Antique of the week

These CLOCKS were specially made for barber shops by Waterbury Clock Company.  The hands would move counter-clockwise so the barber or customer can tell time while looking in the mirror.

 

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Published in: on December 2, 2010 at 23:09  Leave a Comment  

Antique of the week

Various kinds of BARBER BOTTLES lined the back bar’s of shops then.  They would be filled with different hair tonics, lotions, aftershaves, and fragrances. These one’s here in particular are known as the HOBNAIL barber bottle.  Hand blown GLASS with the distinct bumps surrounding outside….  “Hmmm… A little hair tonic for you will do.”

 

Published in: on November 23, 2010 at 00:14  Leave a Comment  

Antique of the week

These barber shop TOWEL STEAMERS/STERILIZERS were common during the early 1900’s.  “The Sun”, shown here,  would keep towels hot for the barber to prep customers beards prior to shaving.  Also, these steamers would be a source of hot water for the barbers to mix soap lather in their mugs.  A combination of HOT TOWELS and HOT LATHER is best for close shave.

 

Published in: on November 8, 2010 at 01:51  Leave a Comment  

Antique of the week

Back in the early 1900’s, shop STERILIZATION was huge and still is in it’s own way today.  Barbers would keep their razors, combs, scissors and such in these BACKBAR STERILIZER’s.  This one here is made by Erie City Manufacturing dating back to around 1910.

 

Published in: on November 3, 2010 at 12:58  Leave a Comment  

The solution to all worries ;)

Published in: on October 26, 2010 at 01:29  Leave a Comment  

Antique of the week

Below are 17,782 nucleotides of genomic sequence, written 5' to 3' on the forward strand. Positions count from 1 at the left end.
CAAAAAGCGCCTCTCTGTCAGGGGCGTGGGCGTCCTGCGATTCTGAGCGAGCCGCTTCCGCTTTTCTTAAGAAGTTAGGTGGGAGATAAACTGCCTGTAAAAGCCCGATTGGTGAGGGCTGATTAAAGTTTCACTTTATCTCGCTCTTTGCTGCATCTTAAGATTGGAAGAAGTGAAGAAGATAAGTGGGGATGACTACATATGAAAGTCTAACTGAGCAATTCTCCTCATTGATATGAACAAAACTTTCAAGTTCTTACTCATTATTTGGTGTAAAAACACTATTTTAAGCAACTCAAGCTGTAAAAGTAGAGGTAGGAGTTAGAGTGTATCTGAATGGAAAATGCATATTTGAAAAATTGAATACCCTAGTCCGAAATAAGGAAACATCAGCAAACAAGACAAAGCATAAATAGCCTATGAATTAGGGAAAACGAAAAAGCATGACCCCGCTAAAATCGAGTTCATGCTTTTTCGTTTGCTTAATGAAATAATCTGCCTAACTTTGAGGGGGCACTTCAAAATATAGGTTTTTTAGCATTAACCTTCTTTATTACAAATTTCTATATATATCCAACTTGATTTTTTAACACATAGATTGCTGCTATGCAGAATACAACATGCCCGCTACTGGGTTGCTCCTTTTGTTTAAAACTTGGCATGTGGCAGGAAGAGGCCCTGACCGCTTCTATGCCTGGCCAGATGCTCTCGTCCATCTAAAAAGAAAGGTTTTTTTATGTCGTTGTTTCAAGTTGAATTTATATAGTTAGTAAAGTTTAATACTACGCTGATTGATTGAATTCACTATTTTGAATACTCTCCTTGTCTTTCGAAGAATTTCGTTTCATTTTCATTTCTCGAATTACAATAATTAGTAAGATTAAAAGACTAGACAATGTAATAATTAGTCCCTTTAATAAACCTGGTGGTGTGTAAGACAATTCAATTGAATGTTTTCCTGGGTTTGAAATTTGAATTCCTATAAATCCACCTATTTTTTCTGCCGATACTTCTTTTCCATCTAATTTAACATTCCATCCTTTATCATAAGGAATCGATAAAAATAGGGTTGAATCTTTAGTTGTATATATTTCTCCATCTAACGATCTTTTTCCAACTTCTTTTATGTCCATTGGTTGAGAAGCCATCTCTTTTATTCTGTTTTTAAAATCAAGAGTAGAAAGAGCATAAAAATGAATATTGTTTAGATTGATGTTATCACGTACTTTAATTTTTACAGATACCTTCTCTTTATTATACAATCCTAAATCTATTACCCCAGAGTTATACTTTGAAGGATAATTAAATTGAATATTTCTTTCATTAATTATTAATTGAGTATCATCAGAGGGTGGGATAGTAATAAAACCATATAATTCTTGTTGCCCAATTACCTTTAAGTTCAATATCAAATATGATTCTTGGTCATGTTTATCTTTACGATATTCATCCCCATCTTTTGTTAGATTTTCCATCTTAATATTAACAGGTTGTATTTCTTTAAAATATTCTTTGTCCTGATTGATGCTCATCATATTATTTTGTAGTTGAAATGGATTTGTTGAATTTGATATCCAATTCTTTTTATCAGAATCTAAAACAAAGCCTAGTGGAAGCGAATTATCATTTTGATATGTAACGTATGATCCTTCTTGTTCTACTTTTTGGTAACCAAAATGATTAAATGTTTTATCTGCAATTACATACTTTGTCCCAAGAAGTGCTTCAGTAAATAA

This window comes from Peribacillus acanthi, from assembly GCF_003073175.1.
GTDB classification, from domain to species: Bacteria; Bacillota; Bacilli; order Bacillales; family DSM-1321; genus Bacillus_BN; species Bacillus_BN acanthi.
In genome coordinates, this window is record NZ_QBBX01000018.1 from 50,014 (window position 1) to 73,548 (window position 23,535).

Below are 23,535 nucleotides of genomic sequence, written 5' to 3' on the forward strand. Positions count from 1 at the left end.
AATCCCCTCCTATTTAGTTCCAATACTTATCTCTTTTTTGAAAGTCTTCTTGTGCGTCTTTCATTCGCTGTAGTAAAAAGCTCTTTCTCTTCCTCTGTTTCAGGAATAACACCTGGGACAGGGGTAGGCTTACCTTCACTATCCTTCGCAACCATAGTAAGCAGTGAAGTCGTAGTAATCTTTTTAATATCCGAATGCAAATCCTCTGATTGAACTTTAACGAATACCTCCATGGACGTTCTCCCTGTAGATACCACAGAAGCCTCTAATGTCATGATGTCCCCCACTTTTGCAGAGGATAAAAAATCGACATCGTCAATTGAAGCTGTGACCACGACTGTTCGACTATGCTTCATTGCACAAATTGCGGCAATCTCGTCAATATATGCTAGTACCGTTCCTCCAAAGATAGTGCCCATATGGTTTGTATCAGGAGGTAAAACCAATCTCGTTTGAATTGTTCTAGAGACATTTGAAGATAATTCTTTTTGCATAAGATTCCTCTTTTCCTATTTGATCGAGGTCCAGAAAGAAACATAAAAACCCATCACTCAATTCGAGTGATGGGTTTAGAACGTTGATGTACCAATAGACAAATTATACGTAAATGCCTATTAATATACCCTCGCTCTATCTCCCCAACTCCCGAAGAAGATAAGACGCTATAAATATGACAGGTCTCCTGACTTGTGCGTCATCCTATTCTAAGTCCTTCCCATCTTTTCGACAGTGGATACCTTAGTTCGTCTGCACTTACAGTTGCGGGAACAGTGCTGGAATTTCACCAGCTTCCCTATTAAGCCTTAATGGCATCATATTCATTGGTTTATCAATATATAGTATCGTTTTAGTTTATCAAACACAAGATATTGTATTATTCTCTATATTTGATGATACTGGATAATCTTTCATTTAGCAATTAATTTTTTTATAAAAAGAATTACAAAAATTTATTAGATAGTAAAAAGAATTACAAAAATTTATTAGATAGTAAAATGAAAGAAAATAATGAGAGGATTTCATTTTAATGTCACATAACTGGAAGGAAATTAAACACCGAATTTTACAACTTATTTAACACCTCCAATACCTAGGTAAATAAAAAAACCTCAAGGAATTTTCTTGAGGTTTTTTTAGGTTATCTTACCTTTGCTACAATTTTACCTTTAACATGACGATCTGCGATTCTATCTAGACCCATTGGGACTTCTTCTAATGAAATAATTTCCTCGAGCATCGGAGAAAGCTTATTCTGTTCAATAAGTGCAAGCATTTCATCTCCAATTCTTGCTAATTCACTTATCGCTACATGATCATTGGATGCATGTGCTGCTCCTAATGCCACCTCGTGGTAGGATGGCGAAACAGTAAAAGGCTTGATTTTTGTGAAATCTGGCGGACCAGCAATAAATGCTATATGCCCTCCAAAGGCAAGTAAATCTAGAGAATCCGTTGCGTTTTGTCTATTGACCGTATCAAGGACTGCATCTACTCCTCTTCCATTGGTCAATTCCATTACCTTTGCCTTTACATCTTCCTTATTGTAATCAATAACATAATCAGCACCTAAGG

These cash registers were seen in shops back in the day… Made by National in the early 1900’s.  Brass finish with that distinct ring every time it opened..  CHAA CHIINNNGG!!

 

Published in: on October 24, 2010 at 00:16  Leave a Comment  

Antique of the week

The barber pole was used to indicate tonsorial arts was performed in the establishment.  It originated because tonsors would not only do shaves and cut hair, but they would also do minor surgery and dental work.  The bandages used on the people would be hung outside to dry.  With the wind blowing around, they would twist together thus making a bloody spiral effect.  With that, people would recognize where the tonsorial parlour  was.  Eventually, surgery and dentistry was phased out of tonsorial arts so instead they painted a pole with red for blood and white for the bandage.  The blue stripe we see on poles today came much later to indicate blood inside the body.  To this day, barber poles are still the symbol of a barber shop.

 

Published in: on October 14, 2010 at 23:42  Leave a Comment  

Antique of the week

Back then, men would visit the barber quite frequently to get a HOT LATHER SHAVE.  They would have their very own PERSONALIZED SHAVE MUG and BRUSH at the shop for them.  It was believed to be more sanitary.  Indirectly, this would show the clients which barber was the busiest because of how many mugs they had on a rack beside their chair.  To have your name on the wall was special for both client and barber.  I guess it was a pride thing…

Published in: on September 24, 2010 at 02:03  Leave a Comment  

Antique of the week

Barbers would get the “SEVEN-DAY SET” so they can rotate razors thru out the week.  It was a way to identify them and also to keep them well maintained so they stay RAZOR SHAP.

Published in: on September 16, 2010 at 02:50  Comments (1)  

Antique of the week

Old barber chairs are hands down THE BEST.  This one here is a KOKEN dating back to the early 1900’s.  It may have been customized in some way with the red porcelain and some gold trimming because I haven’t seen this before.  Great style and built to last.

Published in: on September 9, 2010 at 21:36  Leave a Comment